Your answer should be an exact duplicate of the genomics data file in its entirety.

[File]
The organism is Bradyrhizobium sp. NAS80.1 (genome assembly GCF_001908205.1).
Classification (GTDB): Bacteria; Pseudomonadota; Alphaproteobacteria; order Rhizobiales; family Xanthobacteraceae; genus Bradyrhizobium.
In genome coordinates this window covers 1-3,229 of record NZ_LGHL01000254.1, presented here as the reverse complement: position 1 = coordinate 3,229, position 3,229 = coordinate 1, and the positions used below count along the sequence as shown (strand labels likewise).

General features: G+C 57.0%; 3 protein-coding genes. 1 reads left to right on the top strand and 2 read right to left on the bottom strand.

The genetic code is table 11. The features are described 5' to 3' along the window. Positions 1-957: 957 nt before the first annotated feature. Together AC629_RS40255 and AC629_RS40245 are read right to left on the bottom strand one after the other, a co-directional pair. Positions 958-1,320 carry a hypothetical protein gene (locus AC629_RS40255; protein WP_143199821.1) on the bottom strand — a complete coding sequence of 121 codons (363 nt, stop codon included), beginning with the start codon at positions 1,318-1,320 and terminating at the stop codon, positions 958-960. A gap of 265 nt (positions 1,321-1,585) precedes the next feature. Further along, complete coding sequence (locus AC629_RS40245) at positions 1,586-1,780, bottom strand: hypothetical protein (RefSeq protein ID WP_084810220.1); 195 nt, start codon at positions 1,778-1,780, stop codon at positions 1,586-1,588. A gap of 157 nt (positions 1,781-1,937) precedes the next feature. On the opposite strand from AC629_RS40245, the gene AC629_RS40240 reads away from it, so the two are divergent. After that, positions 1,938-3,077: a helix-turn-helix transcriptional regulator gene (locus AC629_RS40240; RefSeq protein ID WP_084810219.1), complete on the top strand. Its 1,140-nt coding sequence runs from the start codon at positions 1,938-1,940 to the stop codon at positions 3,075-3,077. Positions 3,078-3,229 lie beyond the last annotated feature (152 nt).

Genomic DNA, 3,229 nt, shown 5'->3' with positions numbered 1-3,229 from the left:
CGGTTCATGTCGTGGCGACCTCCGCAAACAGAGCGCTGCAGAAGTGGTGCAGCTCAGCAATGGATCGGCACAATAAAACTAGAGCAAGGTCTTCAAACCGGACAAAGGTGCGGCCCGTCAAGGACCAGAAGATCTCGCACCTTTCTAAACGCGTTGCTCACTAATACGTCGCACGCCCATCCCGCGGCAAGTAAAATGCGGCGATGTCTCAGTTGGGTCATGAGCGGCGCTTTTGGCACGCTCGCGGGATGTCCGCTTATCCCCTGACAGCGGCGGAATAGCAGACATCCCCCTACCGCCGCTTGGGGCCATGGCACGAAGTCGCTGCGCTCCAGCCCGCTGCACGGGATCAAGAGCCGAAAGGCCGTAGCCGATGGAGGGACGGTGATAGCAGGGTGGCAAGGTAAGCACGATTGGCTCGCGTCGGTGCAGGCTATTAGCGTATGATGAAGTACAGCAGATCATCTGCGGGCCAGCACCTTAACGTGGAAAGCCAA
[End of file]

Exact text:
The organism is Bradyrhizobium sp. NAS80.1 (genome assembly GCF_001908205.1).
Classification (GTDB): Bacteria; Pseudomonadota; Alphaproteobacteria; order Rhizobiales; family Xanthobacteraceae; genus Bradyrhizobium.
In genome coordinates this window covers 1-3,229 of record NZ_LGHL01000254.1, presented here as the reverse complement: position 1 = coordinate 3,229, position 3,229 = coordinate 1, and the positions used below count along the sequence as shown (strand labels likewise).

General features: G+C 57.0%; 3 protein-coding genes. 1 reads left to right on the top strand and 2 read right to left on the bottom strand.

The genetic code is table 11. The features are described 5' to 3' along the window. Positions 1-957: 957 nt before the first annotated feature. Together AC629_RS40255 and AC629_RS40245 are read right to left on the bottom strand one after the other, a co-directional pair. Positions 958-1,320 carry a hypothetical protein gene (locus AC629_RS40255; protein WP_143199821.1) on the bottom strand — a complete coding sequence of 121 codons (363 nt, stop codon included), beginning with the start codon at positions 1,318-1,320 and terminating at the stop codon, positions 958-960. A gap of 265 nt (positions 1,321-1,585) precedes the next feature. Further along, complete coding sequence (locus AC629_RS40245) at positions 1,586-1,780, bottom strand: hypothetical protein (RefSeq protein ID WP_084810220.1); 195 nt, start codon at positions 1,778-1,780, stop codon at positions 1,586-1,588. A gap of 157 nt (positions 1,781-1,937) precedes the next feature. On the opposite strand from AC629_RS40245, the gene AC629_RS40240 reads away from it, so the two are divergent. After that, positions 1,938-3,077: a helix-turn-helix transcriptional regulator gene (locus AC629_RS40240; RefSeq protein ID WP_084810219.1), complete on the top strand. Its 1,140-nt coding sequence runs from the start codon at positions 1,938-1,940 to the stop codon at positions 3,075-3,077. Positions 3,078-3,229 lie beyond the last annotated feature (152 nt).

Genomic DNA, 3,229 nt, shown 5'->3' with positions numbered 1-3,229 from the left:
CGGTTCATGTCGTGGCGACCTCCGCAAACAGAGCGCTGCAGAAGTGGTGCAGCTCAGCAATGGATCGGCACAATAAAACTAGAGCAAGGTCTTCAAACCGGACAAAGGTGCGGCCCGTCAAGGACCAGAAGATCTCGCACCTTTCTAAACGCGTTGCTCACTAATACGTCGCACGCCCATCCCGCGGCAAGTAAAATGCGGCGATGTCTCAGTTGGGTCATGAGCGGCGCTTTTGGCACGCTCGCGGGATGTCCGCTTATCCCCTGACAGCGGCGGAATAGCAGACATCCCCCTACCGCCGCTTGGGGCCATGGCACGAAGTCGCTGCGCTCCAGCCCGCTGCACGGGATCAAGAGCCGAAAGGCCGTAGCCGATGGAGGGACGGTGATAGCAGGGTGGCAAGGTAAGCACGATTGGCTCGCGTCGGTGCAGGCTATTAGCGTATGATGAAGTACAGCAGATCATCTGCGGGCCAGCACCTTAACGTGGAAAGCCAA